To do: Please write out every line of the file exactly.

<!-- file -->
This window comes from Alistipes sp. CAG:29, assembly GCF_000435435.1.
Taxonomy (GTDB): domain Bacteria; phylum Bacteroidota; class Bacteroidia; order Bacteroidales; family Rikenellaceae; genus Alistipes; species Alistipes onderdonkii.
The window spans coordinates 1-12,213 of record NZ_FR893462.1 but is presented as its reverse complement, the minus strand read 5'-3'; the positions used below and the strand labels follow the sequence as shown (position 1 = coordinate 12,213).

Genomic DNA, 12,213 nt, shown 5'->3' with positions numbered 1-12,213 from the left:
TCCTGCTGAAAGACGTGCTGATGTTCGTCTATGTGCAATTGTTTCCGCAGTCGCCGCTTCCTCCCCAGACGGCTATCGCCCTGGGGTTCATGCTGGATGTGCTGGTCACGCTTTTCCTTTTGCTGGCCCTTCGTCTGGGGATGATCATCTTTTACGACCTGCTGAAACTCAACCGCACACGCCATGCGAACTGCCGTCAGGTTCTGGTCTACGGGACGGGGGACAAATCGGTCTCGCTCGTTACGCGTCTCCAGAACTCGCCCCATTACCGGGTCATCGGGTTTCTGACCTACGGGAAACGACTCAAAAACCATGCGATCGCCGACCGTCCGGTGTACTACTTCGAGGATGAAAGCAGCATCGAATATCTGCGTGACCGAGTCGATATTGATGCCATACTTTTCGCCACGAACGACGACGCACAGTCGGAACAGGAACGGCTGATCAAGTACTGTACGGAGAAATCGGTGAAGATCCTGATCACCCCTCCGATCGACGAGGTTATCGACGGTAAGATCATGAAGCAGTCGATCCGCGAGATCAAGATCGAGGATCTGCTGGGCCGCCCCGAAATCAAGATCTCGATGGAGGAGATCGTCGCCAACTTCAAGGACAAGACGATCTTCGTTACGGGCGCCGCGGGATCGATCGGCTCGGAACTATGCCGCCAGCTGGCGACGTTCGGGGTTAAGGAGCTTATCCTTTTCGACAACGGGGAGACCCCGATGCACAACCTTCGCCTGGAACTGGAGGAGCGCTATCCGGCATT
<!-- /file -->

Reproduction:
This window comes from Alistipes sp. CAG:29, assembly GCF_000435435.1.
Taxonomy (GTDB): domain Bacteria; phylum Bacteroidota; class Bacteroidia; order Bacteroidales; family Rikenellaceae; genus Alistipes; species Alistipes onderdonkii.
The window spans coordinates 1-12,213 of record NZ_FR893462.1 but is presented as its reverse complement, the minus strand read 5'-3'; the positions used below and the strand labels follow the sequence as shown (position 1 = coordinate 12,213).

Genomic DNA, 12,213 nt, shown 5'->3' with positions numbered 1-12,213 from the left:
TCCTGCTGAAAGACGTGCTGATGTTCGTCTATGTGCAATTGTTTCCGCAGTCGCCGCTTCCTCCCCAGACGGCTATCGCCCTGGGGTTCATGCTGGATGTGCTGGTCACGCTTTTCCTTTTGCTGGCCCTTCGTCTGGGGATGATCATCTTTTACGACCTGCTGAAACTCAACCGCACACGCCATGCGAACTGCCGTCAGGTTCTGGTCTACGGGACGGGGGACAAATCGGTCTCGCTCGTTACGCGTCTCCAGAACTCGCCCCATTACCGGGTCATCGGGTTTCTGACCTACGGGAAACGACTCAAAAACCATGCGATCGCCGACCGTCCGGTGTACTACTTCGAGGATGAAAGCAGCATCGAATATCTGCGTGACCGAGTCGATATTGATGCCATACTTTTCGCCACGAACGACGACGCACAGTCGGAACAGGAACGGCTGATCAAGTACTGTACGGAGAAATCGGTGAAGATCCTGATCACCCCTCCGATCGACGAGGTTATCGACGGTAAGATCATGAAGCAGTCGATCCGCGAGATCAAGATCGAGGATCTGCTGGGCCGCCCCGAAATCAAGATCTCGATGGAGGAGATCGTCGCCAACTTCAAGGACAAGACGATCTTCGTTACGGGCGCCGCGGGATCGATCGGCTCGGAACTATGCCGCCAGCTGGCGACGTTCGGGGTTAAGGAGCTTATCCTTTTCGACAACGGGGAGACCCCGATGCACAACCTTCGCCTGGAACTGGAGGAGCGCTATCCGGCATT